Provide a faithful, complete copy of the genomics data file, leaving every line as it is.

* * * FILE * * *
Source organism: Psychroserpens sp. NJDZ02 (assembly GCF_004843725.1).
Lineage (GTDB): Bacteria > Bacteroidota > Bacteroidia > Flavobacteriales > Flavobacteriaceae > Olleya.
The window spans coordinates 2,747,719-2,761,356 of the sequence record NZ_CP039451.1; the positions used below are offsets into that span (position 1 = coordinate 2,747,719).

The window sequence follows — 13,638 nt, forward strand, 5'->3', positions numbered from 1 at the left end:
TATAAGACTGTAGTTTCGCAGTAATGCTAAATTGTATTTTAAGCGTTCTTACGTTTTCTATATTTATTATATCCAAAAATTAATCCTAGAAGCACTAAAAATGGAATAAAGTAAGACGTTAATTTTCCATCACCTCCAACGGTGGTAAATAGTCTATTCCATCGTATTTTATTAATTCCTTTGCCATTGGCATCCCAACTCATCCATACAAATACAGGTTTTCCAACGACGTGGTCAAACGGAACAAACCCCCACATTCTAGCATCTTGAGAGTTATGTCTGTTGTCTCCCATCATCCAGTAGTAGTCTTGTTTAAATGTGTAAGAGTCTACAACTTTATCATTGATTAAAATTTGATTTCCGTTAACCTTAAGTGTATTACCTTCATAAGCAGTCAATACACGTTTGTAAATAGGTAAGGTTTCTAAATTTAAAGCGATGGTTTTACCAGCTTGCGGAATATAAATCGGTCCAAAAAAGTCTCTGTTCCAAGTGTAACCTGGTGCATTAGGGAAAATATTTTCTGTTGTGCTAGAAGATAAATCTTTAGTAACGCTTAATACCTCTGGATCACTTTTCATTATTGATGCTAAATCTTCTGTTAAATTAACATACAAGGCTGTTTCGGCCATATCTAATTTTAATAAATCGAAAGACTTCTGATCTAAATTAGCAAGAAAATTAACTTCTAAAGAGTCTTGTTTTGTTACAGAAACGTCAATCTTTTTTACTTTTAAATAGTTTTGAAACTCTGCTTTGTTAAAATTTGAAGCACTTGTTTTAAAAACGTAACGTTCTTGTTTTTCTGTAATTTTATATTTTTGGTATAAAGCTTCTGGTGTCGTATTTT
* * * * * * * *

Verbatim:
Source organism: Psychroserpens sp. NJDZ02 (assembly GCF_004843725.1).
Lineage (GTDB): Bacteria > Bacteroidota > Bacteroidia > Flavobacteriales > Flavobacteriaceae > Olleya.
The window spans coordinates 2,747,719-2,761,356 of the sequence record NZ_CP039451.1; the positions used below are offsets into that span (position 1 = coordinate 2,747,719).

The window sequence follows — 13,638 nt, forward strand, 5'->3', positions numbered from 1 at the left end:
TATAAGACTGTAGTTTCGCAGTAATGCTAAATTGTATTTTAAGCGTTCTTACGTTTTCTATATTTATTATATCCAAAAATTAATCCTAGAAGCACTAAAAATGGAATAAAGTAAGACGTTAATTTTCCATCACCTCCAACGGTGGTAAATAGTCTATTCCATCGTATTTTATTAATTCCTTTGCCATTGGCATCCCAACTCATCCATACAAATACAGGTTTTCCAACGACGTGGTCAAACGGAACAAACCCCCACATTCTAGCATCTTGAGAGTTATGTCTGTTGTCTCCCATCATCCAGTAGTAGTCTTGTTTAAATGTGTAAGAGTCTACAACTTTATCATTGATTAAAATTTGATTTCCGTTAACCTTAAGTGTATTACCTTCATAAGCAGTCAATACACGTTTGTAAATAGGTAAGGTTTCTAAATTTAAAGCGATGGTTTTACCAGCTTGCGGAATATAAATCGGTCCAAAAAAGTCTCTGTTCCAAGTGTAACCTGGTGCATTAGGGAAAATATTTTCTGTTGTGCTAGAAGATAAATCTTTAGTAACGCTTAATACCTCTGGATCACTTTTCATTATTGATGCTAAATCTTCTGTTAAATTAACATACAAGGCTGTTTCGGCCATATCTAATTTTAATAAATCGAAAGACTTCTGATCTAAATTAGCAAGAAAATTAACTTCTAAAGAGTCTTGTTTTGTTACAGAAACGTCAATCTTTTTTACTTTTAAATAGTTTTGAAACTCTGCTTTGTTAAAATTTGAAGCACTTGTTTTAAAAACGTAACGTTCTTGTTTTTCTGTAATTTTATATTTTTGGTATAAAGCTTCTGGTGTCGTATTTT